Lineolated Parakeet | Vet Visit | Rhinolith | Nose Stones




Lineolated Parakeet Goes To The Avian Vet Clinic | Merlin was looking a little sick and I noticed his breathing was laboured and his nares were swollen so I took him to the vet. The vet took out an infected piece of debris from his nares and flushed them.
It’s called Rhinolith or nose stones. He had labored breathing because of his plugged nare. He should be able to breath better now but may have a permanent wheeze. Merlin will be on antibiotics ( Baytril) for 14 days. He will have a permanent enlarged nares. It may shrink a little bit but his left nare will always be larger than the right side.
He was feeling better the next day, but still a little sore.


A rhinolith is an accumulation of debris in the nose that hardens.

Birds don’t have nostrils but instead have nares. That may be semantics since the dictionary definition of those 2 terms is pretty similar (or the same depending on the dictionary!).   In general, I’ve always heard people use the word nostril if there is a fleshy protuberance (otherwise known as the nose) and naris for just an opening into the head. Regardless, we use the term nares (plural) or naris (singular) in birds.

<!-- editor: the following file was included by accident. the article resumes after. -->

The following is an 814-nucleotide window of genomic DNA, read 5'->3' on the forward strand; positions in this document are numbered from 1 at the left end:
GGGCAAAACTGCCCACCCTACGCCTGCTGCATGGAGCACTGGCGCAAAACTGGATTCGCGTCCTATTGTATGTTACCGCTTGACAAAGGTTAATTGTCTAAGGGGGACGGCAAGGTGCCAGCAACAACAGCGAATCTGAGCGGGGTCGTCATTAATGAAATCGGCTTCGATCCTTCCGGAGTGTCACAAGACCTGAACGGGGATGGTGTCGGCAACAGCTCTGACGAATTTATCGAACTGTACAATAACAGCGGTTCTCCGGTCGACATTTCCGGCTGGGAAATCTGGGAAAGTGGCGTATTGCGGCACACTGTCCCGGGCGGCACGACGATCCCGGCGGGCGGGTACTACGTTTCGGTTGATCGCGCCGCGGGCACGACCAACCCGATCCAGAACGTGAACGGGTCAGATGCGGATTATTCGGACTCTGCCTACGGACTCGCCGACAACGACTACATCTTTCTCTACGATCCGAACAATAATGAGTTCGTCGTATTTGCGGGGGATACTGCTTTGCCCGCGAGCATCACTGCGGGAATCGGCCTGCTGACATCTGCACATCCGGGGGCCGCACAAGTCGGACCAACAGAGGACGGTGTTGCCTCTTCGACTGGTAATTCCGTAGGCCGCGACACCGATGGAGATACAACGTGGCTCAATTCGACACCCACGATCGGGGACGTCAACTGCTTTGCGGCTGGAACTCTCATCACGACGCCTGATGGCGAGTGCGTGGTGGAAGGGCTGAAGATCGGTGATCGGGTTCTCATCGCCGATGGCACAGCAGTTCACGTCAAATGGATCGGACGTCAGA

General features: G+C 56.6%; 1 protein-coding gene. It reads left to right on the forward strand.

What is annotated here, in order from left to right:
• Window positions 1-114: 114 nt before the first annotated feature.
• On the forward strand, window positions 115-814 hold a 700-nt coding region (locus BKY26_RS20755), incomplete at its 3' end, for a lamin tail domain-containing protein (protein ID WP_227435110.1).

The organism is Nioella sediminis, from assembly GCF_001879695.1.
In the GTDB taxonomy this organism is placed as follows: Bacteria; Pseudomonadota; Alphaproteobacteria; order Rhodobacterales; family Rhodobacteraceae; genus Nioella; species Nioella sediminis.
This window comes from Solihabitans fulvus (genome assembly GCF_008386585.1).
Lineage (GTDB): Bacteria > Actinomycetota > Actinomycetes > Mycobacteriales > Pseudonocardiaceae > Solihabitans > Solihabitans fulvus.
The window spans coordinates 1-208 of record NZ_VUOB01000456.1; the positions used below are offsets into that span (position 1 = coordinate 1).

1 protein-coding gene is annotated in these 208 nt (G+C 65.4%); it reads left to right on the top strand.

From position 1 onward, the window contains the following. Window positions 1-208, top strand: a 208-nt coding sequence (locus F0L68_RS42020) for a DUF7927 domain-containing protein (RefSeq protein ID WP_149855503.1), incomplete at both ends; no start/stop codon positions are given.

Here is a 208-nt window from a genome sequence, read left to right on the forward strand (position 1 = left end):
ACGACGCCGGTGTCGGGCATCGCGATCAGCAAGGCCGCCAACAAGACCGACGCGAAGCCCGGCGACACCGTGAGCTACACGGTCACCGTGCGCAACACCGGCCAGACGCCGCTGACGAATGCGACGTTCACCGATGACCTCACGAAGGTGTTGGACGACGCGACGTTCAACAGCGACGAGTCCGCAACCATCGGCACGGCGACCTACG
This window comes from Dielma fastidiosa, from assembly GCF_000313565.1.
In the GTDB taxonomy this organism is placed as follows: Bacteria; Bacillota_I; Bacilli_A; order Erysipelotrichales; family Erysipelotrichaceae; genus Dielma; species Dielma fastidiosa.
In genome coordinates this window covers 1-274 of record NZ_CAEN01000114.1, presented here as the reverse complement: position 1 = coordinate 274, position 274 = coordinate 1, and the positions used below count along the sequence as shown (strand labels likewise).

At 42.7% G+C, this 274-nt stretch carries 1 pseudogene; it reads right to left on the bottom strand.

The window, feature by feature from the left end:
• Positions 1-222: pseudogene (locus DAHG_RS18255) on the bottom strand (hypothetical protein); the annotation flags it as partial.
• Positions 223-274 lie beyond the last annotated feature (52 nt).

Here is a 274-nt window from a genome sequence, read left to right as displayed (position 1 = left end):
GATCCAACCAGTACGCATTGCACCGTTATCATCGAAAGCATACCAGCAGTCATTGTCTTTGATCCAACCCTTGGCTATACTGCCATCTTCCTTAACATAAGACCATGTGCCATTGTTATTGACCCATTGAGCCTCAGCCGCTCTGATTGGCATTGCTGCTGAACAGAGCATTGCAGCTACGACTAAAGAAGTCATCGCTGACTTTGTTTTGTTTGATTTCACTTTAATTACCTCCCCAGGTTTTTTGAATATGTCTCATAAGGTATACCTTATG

Just behind the opening – whatever you want to call it – is a hardened flap of keratin called the operculum. This flap is sometimes mistaken for foreign material. It should be smooth and dry. However material can accumulate between this flap and the tissue on either side. This build-up can distort the tissue and even cause permanent damage to the bone.

What Causes This?

Quite a few things can result in a rhinolith – bacterial or fungal infections, hypovitaminosis A (or too little Vitamin A in the diet), foreign material or poor air quality.


Veternarian Visits/Health/Sickness:

Lineolated Parakeets:


Thanks for watching!


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